Lab f3: Migration and Refugees

Migration and Refugees

On OboxPlanet, there are no state borders, no visitors’ visas, residence permits, refugee status or citizenships with rights and duties. There are only property owners who make rules of who may visit or trespass and who may not.

On OboxPlanet, people can move all over the planet as freely as people can move, let’s say, within the United States. They can go to where they are invited, and they can invite whomever they want. As mentioned in the first chapter, communities and societies are more homogeneous on OboxPlanet but this does not mean that there are lots of violent rejections or expulsions. People naturally and voluntarily select communities where they “feel at home” among likeminded neighbors. It rarely happens that some community explicitly rejects some individual or removes him if he doesn’t conform to the agreed upon rules.

The difference to the earth is of course easily analyzed: huge differences in standards of living and state benefits for immigrants. Lots of immigrants are not looking for places they can fit in, be productive and “feel at home”, instead they see the money and often get frustrated once the problems with cultural differences arise. For the native population, this “forced immigration” by the state, as Hoppe calls it, is an increasing and frustrating problem.

Immigration has been a hotly debated topic among freedom-loving thinkers.

The first thought usually is: freedom to move wherever I want is one of the most basic freedoms, right? It is like free trade, or put differently: free trade and free immigration go hand in hand?

To quote Hans Hermann Hoppe: 

“Wrong. Freedom of goods and freedom for people are two different things. 

The phenomena of trade and immigration differ in fundamental ways. Goods and services cannot be transported from place to place unless the sender and receiver agree, while someone can move from one place to another even if nobody else wishes him or her to do so. Free immigration can thus become forced integration for the existing population. 

In a society where land is fully privatized, the problem of unwanted immigration does not arise. While this is not yet the case, the solution is to decentralize immigration policy from the federel government to states, counties, villages, cities and city blocks.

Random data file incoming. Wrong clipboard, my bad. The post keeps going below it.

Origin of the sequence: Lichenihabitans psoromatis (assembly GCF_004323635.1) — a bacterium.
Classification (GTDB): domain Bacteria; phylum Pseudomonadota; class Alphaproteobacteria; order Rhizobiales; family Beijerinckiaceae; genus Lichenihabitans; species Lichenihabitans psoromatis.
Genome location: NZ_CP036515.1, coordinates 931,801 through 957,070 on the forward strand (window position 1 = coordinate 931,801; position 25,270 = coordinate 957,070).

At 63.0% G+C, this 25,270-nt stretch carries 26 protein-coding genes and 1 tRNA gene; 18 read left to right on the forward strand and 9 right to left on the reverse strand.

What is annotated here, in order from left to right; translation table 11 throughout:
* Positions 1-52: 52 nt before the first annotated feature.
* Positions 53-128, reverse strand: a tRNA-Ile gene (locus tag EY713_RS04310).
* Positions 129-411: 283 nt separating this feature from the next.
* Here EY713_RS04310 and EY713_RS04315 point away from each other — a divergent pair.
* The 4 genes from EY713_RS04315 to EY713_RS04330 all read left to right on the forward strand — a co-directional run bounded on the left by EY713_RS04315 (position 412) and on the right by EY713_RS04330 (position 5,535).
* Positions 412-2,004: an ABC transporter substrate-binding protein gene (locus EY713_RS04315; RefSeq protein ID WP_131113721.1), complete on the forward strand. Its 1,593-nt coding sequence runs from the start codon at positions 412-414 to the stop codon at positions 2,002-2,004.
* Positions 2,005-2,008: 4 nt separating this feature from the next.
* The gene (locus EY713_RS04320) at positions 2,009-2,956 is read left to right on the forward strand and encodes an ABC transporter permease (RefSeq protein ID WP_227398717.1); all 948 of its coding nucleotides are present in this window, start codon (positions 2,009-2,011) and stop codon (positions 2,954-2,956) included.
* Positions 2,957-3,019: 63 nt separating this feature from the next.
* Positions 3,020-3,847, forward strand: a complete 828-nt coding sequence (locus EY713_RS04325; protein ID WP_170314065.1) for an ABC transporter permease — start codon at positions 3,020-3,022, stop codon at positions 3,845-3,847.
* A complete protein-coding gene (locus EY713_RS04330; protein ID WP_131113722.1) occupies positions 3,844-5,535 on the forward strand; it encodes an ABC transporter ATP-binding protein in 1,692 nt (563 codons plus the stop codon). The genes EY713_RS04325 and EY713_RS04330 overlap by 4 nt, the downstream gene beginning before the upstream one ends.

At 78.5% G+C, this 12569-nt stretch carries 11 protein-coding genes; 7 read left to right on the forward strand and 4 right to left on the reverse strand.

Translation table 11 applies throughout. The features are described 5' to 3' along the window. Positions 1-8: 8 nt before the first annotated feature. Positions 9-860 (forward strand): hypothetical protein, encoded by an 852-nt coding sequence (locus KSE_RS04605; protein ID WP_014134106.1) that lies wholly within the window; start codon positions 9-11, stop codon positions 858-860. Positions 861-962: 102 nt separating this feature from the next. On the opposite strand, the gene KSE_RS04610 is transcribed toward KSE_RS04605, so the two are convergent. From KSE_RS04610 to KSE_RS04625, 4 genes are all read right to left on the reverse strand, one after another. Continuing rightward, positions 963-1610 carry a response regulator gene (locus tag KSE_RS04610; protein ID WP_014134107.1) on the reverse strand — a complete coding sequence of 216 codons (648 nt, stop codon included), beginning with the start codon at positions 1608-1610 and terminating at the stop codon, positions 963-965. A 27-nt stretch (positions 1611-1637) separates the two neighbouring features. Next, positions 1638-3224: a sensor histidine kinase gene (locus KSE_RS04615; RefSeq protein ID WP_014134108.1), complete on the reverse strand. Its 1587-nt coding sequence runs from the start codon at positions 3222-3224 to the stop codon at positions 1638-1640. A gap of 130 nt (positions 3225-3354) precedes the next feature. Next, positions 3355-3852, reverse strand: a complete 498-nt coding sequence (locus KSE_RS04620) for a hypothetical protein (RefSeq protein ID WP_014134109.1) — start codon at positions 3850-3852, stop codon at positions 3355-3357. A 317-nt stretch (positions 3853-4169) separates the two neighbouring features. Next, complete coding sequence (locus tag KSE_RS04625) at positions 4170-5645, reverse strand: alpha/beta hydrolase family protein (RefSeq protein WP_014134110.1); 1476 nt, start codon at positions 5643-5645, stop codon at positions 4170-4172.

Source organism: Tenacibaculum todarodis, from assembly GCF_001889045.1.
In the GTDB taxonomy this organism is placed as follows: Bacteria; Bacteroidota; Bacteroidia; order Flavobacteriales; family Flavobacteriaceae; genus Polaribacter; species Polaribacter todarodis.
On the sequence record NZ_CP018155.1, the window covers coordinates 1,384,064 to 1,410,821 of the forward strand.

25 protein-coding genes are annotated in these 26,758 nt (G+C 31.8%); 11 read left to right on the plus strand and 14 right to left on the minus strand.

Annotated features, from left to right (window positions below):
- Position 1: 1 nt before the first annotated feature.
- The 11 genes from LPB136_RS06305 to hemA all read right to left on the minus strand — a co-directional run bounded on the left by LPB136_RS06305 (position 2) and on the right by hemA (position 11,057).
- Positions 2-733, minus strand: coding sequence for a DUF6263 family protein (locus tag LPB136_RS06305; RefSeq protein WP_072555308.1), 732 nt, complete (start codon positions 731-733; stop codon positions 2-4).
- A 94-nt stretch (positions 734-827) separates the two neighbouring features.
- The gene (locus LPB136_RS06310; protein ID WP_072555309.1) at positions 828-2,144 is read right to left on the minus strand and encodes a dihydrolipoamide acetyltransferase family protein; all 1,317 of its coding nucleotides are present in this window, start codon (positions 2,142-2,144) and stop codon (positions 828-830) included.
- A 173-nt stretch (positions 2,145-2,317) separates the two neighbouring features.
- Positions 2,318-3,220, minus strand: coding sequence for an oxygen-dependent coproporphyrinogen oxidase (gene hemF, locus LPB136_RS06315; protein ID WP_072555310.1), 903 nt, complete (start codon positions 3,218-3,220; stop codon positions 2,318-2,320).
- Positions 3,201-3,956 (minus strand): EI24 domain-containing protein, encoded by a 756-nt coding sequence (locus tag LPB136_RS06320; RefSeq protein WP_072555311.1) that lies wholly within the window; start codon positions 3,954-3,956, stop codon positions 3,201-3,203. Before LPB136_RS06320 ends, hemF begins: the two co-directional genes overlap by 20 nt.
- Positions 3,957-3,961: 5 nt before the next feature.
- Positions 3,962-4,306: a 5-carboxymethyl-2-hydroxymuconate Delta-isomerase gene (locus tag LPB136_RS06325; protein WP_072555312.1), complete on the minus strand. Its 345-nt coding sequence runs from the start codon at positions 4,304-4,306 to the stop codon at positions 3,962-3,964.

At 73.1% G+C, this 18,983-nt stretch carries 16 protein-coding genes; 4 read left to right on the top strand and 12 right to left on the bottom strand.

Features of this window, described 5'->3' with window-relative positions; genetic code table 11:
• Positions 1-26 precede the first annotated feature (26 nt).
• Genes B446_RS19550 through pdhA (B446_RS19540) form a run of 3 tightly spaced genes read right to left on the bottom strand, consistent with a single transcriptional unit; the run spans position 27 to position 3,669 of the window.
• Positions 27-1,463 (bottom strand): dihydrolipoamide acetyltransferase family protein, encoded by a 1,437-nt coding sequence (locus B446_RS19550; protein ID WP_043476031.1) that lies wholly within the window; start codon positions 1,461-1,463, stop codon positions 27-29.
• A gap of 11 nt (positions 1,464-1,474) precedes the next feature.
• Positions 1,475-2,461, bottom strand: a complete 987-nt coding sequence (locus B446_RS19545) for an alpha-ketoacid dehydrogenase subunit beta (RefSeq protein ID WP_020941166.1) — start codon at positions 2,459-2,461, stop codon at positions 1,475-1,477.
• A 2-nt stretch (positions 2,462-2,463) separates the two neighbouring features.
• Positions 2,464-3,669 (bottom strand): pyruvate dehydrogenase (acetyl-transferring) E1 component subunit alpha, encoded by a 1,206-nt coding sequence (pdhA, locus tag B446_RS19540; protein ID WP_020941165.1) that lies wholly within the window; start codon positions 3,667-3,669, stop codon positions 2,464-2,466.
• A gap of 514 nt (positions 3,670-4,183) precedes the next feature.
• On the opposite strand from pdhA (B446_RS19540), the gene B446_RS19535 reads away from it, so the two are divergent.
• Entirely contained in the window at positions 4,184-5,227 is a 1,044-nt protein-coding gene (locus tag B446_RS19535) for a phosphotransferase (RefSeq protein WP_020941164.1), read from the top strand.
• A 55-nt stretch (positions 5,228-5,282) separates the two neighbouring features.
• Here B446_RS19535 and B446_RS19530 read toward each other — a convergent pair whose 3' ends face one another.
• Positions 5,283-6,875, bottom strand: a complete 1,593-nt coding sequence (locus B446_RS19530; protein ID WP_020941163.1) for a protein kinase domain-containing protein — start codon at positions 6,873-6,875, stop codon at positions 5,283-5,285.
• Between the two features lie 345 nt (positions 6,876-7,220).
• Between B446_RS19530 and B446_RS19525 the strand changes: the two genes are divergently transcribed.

If the government is going to allow immigration, it should at least ensure that immigrants receive an invitation from a host (“guarantor principle”). This host must then assume full liability during his or her visit. 

Finally, the more free trade existis, the less incentive there is to emigrate”

From the booklet Hoppe Unplugged


What experiences on Earth, past and present, help us understand life on the OboxPlanet?

It is worth remembering that state migration controls is a relatively recent phaenomenon which really took hold in the 20th century. While there have always been some places that placed some restrictions, all throughout the 19th century, people could more or less move wherever they wanted but they were at the same time on their own. There were no state social programs to support them. In practice, people needed to be accepted by the community the moved to and this usually meant that newcomers had to behave, to work and to assimilate and blend in.

There is an intense debate within the freedomloving «libertarian» community of whether to have open borders, after all, isn’t it a basic human right to move wherever you want to?

One problem is a practical question. Hundreds of millions of people in the southern hemispheres say they would move to northern countries if they had the chance to do so, which in total would mean there will be more immigrants than the total population there today. This would completely overwhelm the economic and political structures of the northern countries. This makes the dream of open borders wishful thinking.

In practice, and today, we have the situation that politicians and bureaucrats decide on arbitrary principles who may come in and when they sometimes even decides which community has to host whom. This in practice often means «forced immigration» of people into neighborhoods or even nextdoor neighbors in condominiums.

The basic problem today is the state’s involvement in people’s lives. Milton Friedman famously said, in essence, that «you can either have free immigration or a welfare state. You cannot have both».

This points us back to the solution: The less state involvement, the freer immigration can be.

In the 19th century, with few to no welfare programs, migration was much less of an issue.

Today, we can move toward «privatizing» the issue by one simple idea: people can immigrate, as soon as they find a sponsor who takes full responsibility for the visitor for a period of time, for example until the visitor is fully integrated nd self-supporting in his new home land. The host has to pay for food, lodging, all other expenses and damages the visitor might cause to third parties.

This solution would solve 99% of all immigration problems. It would at the same time eliminate the need for a huge and growing »immigration industry». The chances for that happening are therefore slim to zero.

Now it’s your turn:

Have you had experiences of encounering unwanted immigration consequences or have you tried to invite somebody and faced big hurdles?

Things we could learn and implement from the OboxPlanet:

“Privatize” immigration in the sense that visitors to a country need to have a sponsor that takes responsibility for all the costs and deeds of a visitor until he or she has proven to be of value to the hosting society. The decision, just when this is the case, shall be made by the community affected, in other words: delegate political decisionmaking to the smallest possible unity, the city, county, city block or even to the nextdoor neighbors.

Needless to say, the custodian can be an organization, like for refugees.